Military ordered to ensure order in chamber as disruptive MPs force Majlis cancellation

Parliament entered its third week of deadlock with the imposed cancellation of today’s sitting by Deputy Speaker Ahmed Nazim after opposition MP Ali Arif refused to comply with an order to leave the chamber.

Arif and his fellow MPs of the opposition Dhivehi Rayyithunge Party’s (DRP) breakaway Z-faction had vowed to disrupt future sittings in protest of the “unlawful sitting” last week where a compromise to revise the composition of committees was approved by a 36-1 vote.

Shortly after today’s sitting began at 9.00am, the DRP MP for Vaikaradhoo was protesting in front of the secretariat desk when Nazim – presiding in the absence of Speaker Abdulla Shahid – ordered the MP out after repeatedly advising Arif to return to his seat.

“Article 54 of the rules of procedure states that an MP [ordered to leave the chamber] cannot participate in the remainder of the sitting,” said Nazim, announcing the cancellation after resuming the sitting around 11.15am. “Therefore, I cannot continue today’s sitting with the MP participating.”

At last week’s sitting on Tuesday (July 5), which took place at 8.30pm following repeated cancellations, Z-DRP MPs contended that the committee issue was tabled in the agenda in violation of parliamentary rules. In addition, the MPs claimed that the sitting was not legitimate as they were were informed on very short notice via text messages.

However Speaker Abdulla Shahid pushed ahead with the vote while MPs of the Z-faction along with minority opposition People’s Alliance (PA) and Dhivehi Qaumee Party (DQP) MPs were out of their seats protesting in front of the secretariat desk.

After the result was announced, MPs of the rival opposition faction chased Speaker Shahid, loudly berating him as he left the chamber.

The announcement was met with cheers and applause from MPs of the ruling Maldivian Democratic Party (MDP).

While journalists at the public viewing gallery were hurriedly ushered out, Minivan News understands that security personnel and some MDP MPs stepped in between the Speaker and his former colleagues.

Calling in the MNDF

Meanwhile in the wake of the Z-DRP MPs’ threats to disrupt future sittings, Major General Moosa Ali Jaleel met with opposition MPs yesterday. The army chief reportedly informed them that the Maldives National Defence Force (MNDF) would escort MPs out of the chamber should they refuse to comply with orders from the Speaker.

Following the meeting, Z-DRP MP Ahmed Mahlouf told press that Jaleel discussed with them the legal obligation of the MNDF to uphold the Speaker’s authority and to ensure the safety of all MPs.

Article 105 of the constitution tasks the army with maintaining “the security of the House of the People’s Majlis, all property attached thereto and all offices and facilities where its work is conducted” as well as “ensuring the protection and safety of all members of the People’s Majlis.”

Moreover, the Defence Forces Act empowers the army to enforce the Speaker’s rulings to maintain order in the chamber.

Mahlouf claimed that the involvement of the MNDF signified “a deal made between President [Mohamed] Nasheed, Speaker Abdulla Shahid and DRP Leader Ahmed Thasmeen Ali to destroy us.”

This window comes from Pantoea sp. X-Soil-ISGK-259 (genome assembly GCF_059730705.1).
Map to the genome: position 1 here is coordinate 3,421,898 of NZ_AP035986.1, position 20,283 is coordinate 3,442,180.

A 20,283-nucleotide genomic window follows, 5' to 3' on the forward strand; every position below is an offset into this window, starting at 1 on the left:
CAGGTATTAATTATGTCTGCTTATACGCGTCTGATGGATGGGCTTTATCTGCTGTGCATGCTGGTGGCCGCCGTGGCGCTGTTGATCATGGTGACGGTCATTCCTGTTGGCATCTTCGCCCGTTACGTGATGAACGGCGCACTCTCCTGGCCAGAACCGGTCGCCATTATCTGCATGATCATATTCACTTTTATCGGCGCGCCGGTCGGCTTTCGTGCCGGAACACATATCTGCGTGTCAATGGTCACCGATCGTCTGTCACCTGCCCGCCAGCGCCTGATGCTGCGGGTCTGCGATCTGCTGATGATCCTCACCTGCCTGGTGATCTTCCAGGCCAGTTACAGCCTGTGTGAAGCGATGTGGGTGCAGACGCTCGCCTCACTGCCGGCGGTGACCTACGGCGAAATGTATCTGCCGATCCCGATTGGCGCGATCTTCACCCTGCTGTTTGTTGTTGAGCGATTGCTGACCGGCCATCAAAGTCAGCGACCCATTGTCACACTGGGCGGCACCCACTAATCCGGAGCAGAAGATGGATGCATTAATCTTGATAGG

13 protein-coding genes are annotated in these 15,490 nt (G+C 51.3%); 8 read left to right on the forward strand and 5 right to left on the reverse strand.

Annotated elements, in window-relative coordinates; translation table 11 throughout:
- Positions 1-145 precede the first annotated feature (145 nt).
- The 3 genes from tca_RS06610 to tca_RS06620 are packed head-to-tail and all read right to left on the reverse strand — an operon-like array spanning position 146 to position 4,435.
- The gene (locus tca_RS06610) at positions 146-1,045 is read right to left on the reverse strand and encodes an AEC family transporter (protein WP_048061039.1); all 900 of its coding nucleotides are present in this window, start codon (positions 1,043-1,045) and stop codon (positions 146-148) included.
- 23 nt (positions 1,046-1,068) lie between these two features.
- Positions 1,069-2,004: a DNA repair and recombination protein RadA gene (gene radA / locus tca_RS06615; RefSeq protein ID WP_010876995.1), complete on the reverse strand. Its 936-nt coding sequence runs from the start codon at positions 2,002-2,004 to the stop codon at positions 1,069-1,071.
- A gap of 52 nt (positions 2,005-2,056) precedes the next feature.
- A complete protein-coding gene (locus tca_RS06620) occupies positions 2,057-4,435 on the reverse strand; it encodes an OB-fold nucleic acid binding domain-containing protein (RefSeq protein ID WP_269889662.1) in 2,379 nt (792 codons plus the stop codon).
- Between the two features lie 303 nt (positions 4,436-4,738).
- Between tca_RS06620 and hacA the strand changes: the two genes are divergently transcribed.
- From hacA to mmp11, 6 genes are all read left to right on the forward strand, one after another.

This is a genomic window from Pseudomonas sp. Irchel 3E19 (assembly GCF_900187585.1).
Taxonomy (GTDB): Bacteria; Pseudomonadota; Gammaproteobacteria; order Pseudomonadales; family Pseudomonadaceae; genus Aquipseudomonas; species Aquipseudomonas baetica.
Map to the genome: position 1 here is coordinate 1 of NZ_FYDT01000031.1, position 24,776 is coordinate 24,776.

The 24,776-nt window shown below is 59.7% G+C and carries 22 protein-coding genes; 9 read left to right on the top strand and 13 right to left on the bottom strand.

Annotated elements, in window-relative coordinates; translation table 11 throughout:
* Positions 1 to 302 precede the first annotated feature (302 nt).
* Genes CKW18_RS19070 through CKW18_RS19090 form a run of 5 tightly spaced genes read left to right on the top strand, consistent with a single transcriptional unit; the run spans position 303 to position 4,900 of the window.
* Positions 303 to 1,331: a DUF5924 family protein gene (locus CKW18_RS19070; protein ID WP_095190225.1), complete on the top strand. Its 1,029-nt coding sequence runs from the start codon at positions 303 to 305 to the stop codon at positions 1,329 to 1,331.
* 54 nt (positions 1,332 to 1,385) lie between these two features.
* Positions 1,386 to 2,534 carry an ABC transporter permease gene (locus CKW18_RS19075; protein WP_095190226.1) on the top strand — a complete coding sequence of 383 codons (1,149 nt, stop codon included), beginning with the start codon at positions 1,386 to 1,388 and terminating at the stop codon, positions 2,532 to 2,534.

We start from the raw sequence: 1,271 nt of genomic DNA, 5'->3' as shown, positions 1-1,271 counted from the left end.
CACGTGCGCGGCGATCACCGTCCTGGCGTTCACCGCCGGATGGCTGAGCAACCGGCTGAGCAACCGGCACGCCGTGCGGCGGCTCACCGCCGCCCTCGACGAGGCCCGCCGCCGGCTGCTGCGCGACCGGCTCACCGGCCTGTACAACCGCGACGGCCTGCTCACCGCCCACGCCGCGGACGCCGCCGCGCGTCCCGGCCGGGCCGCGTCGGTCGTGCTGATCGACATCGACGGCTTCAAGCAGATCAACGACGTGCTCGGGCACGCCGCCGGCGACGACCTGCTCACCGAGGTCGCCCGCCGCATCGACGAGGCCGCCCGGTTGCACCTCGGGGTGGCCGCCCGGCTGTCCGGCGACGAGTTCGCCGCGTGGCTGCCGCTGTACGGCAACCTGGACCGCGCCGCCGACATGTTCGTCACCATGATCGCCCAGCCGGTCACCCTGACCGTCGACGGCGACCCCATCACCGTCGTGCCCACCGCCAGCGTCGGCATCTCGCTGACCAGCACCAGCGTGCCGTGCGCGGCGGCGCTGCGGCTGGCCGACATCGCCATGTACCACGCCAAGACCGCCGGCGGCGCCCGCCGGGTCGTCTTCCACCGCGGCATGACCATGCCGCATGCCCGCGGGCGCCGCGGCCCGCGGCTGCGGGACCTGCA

Speaking in his weekly radio address on Friday, President Nasheed made an appeal to the Z-DRP MPs to let parliament resume its legislative responsibilities as “such attempts [to disrupt sittings] are in truth attempts to bring the state to a halt.”

“For three or four people to come out and try to bring the state to a halt is surely not wise,” he said. “If the Speaker wished to do something special in a particular way, I do not doubt that he has the means to do it. The state has means that can be used to speed things up.”

“Military rule”

Speaking to Minivan News today, Z-DRP MP Ahmed Nihan explained that the MPs were mainly objecting to last week’s “unlawful sitting.”

“If the Speaker accepts that the sitting was unlawful and considers having another sitting to appoint MPs to the parliament committees, the major issue will be solved,” he said.

He added that it was “a big joke” that the MNDF’s legal department was offering legal advice to parliament: “They have said it is their duty to protect the parliament and to maintain the rule of law.”

Nihan suggested that MPs “felt intimidated” following the MNDF’s legal advice to the Speaker.

“The Speaker has the authority to take other actions against MPs who do not follow the regulations, such as cutting an amount from their salary,” he said. “Now this country is becoming like Myanmar [Burma] has been in the past years – the Maldives is bit by bit turning to a military rule.”

Nihan added that he would also like to clarify “whether it was the President or Speaker Abdulla Shahid that asked MNDF to [intervene in parliament].”

MNDF Spokesperson Major Abdul Raheem confirmed that the Chief of Defence Force Major General Moosa Ali Jaleel met yesterday with both the Speaker “and some MPs.”

“They discussed the issues occurring inside parliament and said it was the legal duty of the MNDF to protect the parliament and other state institutions,” he said. “We will maintain the rules and laws in whatever action we take and we will not hesitate to take any action required to take to fulfill our legal duty.”

At the beginning of today’s sitting, DQP MP Riyaz Rasheed raised a point of order demanding to know which law authorised MNDF officers to enter the chamber and “drag MPs away.”

Addressing the concerns, Deputy Speaker Nazim replied that he was aware of the meeting between the Speaker and the Chief of Defence Forces.

“MNDF [officers] will not enter the Majlis chamber without the permission of the Speaker,” he said. “The Speaker does not intend to give permission and I will not do it either.”